Look. I’m a committed Jew and I believe in G-d, but if you’re looking for a book that best argues for atheism, forget your Christopher Hitchens and Richard Dawkins. Just read Joshua. Once Ai was reduced to an ash heap and its population of 12,000 all killed in an act of genocide (or at least, an act that comes perilously close to genocide), Joshua proceeded (according to the book) to annihilate the cities of Makkedah, Libnah, Lachish, Eglon, Hebron, Debir and Hazor. In each case, the story was the same. Joshua let none escape. He left no survivors. He totally destroyed each city and everyone in each city. Not a soul survived.
I mean, even if these accounts are purely fictional, even if historians believe that the Israelites never conquered Canaan—what is all this carnage doing in my Holy Book? We cannot gloss over this carnage. For certain, the Bible does not gloss over this carnage. The Bible reiterates, over and over, what Joshua was supposed to do, and what he did:
So Joshua subdued the whole region, including the hill country, the Negev, the western foothills and the mountain slopes, together with all their kings. He left no survivors. He totally destroyed all who breathed, just as the L-RD, the G-d of Israel, had commanded.
The above quote reveals what might be the most troubling aspect of the book of Joshua. It would be one thing if Joshua was just a bloodthirsty warrior. But the Bible makes Joshua’s character clear: he was a dedicated servant of G-d, who faithfully observed G-d’s commands. It is G-d who gives Ai into the hands of Joshua’s army, and G-d who in succession does the same to the cities of Libnah, Lachish, and presumably, all of the other cities destroyed by Joshua. No city except Gibeon tried to make peace with Joshua, because “it was the L-RD’s doing to stiffen their hearts to give battle to Israel, in order that they might be proscribed without quarter and wiped out.” G-d makes it clear in Joshua: the conquest of the land was “not by your sword or by your bow.” This was G-d’s doing, G-d’s plan, history unfolding as G-d wanted it to unfold.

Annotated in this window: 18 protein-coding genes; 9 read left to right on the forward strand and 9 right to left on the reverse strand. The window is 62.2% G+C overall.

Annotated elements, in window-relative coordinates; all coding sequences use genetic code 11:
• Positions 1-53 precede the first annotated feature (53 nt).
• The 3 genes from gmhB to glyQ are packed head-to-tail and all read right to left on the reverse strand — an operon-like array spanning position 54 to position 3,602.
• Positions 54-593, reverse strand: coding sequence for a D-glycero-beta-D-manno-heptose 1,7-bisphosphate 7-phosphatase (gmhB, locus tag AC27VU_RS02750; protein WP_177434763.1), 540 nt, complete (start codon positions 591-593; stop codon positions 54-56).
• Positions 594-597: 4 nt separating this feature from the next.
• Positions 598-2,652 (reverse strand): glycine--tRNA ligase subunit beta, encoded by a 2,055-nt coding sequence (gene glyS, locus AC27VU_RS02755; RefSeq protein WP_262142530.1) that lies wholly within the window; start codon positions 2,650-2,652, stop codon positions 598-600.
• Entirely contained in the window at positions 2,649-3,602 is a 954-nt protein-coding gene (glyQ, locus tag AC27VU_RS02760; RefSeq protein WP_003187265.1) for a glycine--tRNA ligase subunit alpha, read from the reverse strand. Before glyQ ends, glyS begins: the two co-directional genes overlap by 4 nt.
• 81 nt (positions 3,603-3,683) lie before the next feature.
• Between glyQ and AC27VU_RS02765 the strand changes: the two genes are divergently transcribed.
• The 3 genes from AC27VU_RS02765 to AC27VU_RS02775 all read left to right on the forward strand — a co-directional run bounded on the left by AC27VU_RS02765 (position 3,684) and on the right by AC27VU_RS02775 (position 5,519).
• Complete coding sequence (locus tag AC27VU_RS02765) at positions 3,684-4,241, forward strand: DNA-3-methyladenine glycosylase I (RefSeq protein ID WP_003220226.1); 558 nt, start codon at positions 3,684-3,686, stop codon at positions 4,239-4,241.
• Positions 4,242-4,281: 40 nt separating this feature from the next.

The Book of Judges goes on to make the same point, in a different way. Judges reports that time after time, “the Israelites did what was offensive to the L-RD.” It seems that the initial offense was the failure of the Israelites to continue fighting Canaanites, and worse, making peace treaties with them. And yes, there was a recurring problem of idolatry. Each time the Israelites offended G-d, G-d “surrendered them to their enemies”: Moab, Canaan and Midian, the Philistines and the Ammonites. Each time Israel fell, the Israelites cried out to G-d for a redeemer chieftain. G-d would then deliver Israel’s oppressor into the hands of the chieftain, the chieftain would eventually die, and Israel would return to their offensive ways, lose G-d’s favor and be conquered by someone else. The pattern repeats so often, even G-d seems to grow tired of it!